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26 October 2017

What is a nebuliser?

Blog > Nebulisers

If you are recommended a nebuliser then there's a few things you need to consider. We're here to help.


A nebuliser is a medical device

In medicine, a nebuliser (or nebulizer as it's sometimes spelt) is a delivery device used to administer medication in the form of a mist that's inhaled into the lungs. Nebulisers are often used for the treatment of respiratory diseases or disorders and they can be the best way to deliver a dose of medicine to someone who is struggling to breathe in an emergency situation. They can also be used by people who struggle with another device, such as an inhaler. Nebulisers aren’t used to treat mild or moderate symptoms as research has shown that in most cases a spacer can be just as effective. If you’re unsure at all you should contact your health professional before buying as it is they who will prescribe the medication.

Which nebuliser medication will depend on your symptoms and diagnosis. It may be as simple as 2.5ml of your bronchodilator (reliever), a small dose of saline to moisten your airways or a more complex regime involving steroids or possibly antibiotics. Your health professional will decide if you need to have one at home and how often you should nebulise. We can help you choose which type of nebuliser is suitable for your regime and your lifestyle.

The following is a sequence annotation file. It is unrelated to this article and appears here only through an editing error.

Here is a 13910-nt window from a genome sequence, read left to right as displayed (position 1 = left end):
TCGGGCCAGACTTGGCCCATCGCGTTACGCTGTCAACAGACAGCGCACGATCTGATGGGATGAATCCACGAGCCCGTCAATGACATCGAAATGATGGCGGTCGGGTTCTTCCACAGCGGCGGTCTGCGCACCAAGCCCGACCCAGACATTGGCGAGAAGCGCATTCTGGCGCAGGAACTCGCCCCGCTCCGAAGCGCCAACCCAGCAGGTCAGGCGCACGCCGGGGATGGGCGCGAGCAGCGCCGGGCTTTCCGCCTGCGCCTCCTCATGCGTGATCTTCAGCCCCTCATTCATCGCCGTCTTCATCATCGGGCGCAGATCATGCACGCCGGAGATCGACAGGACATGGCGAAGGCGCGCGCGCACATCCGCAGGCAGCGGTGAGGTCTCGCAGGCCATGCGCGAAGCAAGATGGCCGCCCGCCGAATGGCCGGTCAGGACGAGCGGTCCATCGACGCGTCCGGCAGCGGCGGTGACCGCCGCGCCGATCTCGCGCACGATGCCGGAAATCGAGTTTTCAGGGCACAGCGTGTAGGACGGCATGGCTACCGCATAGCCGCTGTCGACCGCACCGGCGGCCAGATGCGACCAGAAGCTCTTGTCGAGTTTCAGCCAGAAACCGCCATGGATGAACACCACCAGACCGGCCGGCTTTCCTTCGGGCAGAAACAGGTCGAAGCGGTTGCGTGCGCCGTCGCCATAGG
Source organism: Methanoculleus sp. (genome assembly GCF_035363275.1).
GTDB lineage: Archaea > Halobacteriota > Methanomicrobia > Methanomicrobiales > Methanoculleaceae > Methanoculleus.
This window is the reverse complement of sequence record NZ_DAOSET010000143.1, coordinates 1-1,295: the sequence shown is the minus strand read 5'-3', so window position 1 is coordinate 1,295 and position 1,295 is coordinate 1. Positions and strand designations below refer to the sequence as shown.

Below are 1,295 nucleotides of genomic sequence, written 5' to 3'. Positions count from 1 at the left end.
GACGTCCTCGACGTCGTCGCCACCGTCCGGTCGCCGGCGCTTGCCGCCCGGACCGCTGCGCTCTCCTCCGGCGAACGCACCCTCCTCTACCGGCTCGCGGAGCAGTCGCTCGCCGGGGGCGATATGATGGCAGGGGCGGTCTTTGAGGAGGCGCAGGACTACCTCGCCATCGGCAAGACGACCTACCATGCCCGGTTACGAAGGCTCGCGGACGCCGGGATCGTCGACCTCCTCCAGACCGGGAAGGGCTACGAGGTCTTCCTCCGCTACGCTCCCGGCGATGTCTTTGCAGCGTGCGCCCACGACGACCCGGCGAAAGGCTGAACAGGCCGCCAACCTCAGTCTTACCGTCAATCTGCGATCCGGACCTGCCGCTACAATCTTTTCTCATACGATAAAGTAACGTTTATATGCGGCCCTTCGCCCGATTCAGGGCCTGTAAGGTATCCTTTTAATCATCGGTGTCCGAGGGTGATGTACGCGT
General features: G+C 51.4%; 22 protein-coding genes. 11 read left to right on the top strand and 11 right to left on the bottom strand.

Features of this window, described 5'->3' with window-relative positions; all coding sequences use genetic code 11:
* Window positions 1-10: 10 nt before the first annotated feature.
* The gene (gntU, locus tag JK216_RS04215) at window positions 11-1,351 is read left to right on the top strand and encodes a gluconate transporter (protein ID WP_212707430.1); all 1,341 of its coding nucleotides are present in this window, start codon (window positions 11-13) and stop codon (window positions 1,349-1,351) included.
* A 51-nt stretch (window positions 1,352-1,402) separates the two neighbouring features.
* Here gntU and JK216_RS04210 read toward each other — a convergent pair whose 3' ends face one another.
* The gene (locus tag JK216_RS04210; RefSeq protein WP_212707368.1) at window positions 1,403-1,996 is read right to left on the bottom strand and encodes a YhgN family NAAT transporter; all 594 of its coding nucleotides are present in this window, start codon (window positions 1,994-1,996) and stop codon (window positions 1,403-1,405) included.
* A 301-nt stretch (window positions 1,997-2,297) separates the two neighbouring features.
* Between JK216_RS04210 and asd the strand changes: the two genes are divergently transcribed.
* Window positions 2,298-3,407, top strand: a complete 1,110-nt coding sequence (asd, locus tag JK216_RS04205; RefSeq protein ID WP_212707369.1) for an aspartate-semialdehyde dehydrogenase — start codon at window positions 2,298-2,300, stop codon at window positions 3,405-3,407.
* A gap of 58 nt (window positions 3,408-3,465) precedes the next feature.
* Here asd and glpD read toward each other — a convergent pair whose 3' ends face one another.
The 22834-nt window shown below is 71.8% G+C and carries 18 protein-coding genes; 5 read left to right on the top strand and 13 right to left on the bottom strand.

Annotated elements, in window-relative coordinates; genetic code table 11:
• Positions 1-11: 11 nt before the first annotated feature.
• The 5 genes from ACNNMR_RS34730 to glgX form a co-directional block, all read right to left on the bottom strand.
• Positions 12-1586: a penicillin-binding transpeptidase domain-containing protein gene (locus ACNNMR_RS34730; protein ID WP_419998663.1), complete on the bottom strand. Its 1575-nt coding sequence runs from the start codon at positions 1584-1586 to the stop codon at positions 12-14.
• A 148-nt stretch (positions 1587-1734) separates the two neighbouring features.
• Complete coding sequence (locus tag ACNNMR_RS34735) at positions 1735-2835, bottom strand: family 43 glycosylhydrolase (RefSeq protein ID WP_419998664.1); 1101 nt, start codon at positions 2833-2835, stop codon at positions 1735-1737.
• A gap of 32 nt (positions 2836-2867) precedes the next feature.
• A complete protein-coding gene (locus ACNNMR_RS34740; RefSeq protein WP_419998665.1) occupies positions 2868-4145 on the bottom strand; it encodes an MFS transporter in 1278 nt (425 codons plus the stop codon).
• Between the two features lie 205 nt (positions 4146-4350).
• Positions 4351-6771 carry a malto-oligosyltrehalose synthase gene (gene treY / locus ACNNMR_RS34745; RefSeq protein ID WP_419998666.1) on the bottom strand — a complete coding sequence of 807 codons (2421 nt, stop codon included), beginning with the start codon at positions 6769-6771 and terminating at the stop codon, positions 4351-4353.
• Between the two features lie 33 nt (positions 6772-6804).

How does it work?

Most nebulisers are attached to a compressor. This sucks in air through a filter, compresses it and pressurised air passes through the tube into the nebuliser chamber, turning the liquid medicine into a mist. You can then breathe in this mist through a mask or mouthpiece. During an asthma attack, respiratory infection or COPD exacerbation this mist may be easier to inhale than the spray from a pocket inhaler. When your airways become narrow you can’t take deep breaths. For this reason, a nebuliser can at times be a more effective way to deliver the medication than an inhaler, which requires you to take a deep breath.


Who needs a nebuliser?

If you suffer from COPD you may require one during an exacerbation or when your condition becomes more severe. Nebulisers can also be used to deliver medications to help reduce the thickness of your phlegm making it easier to cough it out, or to deliver antibiotics if you have a bacterial infection. Some medications target the build up of mucus and if you suffer from Cystic Fibrosis, Bronchiectasis or other lung diseases you may require a complex combination on a daily basis. Asthma however is rarely treated routinely with a nebuliser as for most people using a reliever with a spacer is equally effective.

How to choose?

If your health professional does suggest a nebuliser at home it’s important that your condition is properly assessed and monitored.

Whether you choose a compressor, ultrasonic or mesh type nebuliser, it’s vital that you know how to use it correctly as well as how to clean and care for it. If you are choosing for a relative, choose one you know they will be comfortable and confident with. You need to consider the medication prescribed but also your lifestyle and budget. Choose one from a reputable company who you know will be there when you need spares and accessories.

You need a nebuliser that is reliable and won’t let you down and a company that will be there for you if it does. There is lots of information on our website and useful advice on our blog. Our useful links are full of independent advice if you want to learn more about your medical condition.

We supply models and accessories from the following reputable manufacturers.

Photo credits: Hush Naidoo, Nathan Fertig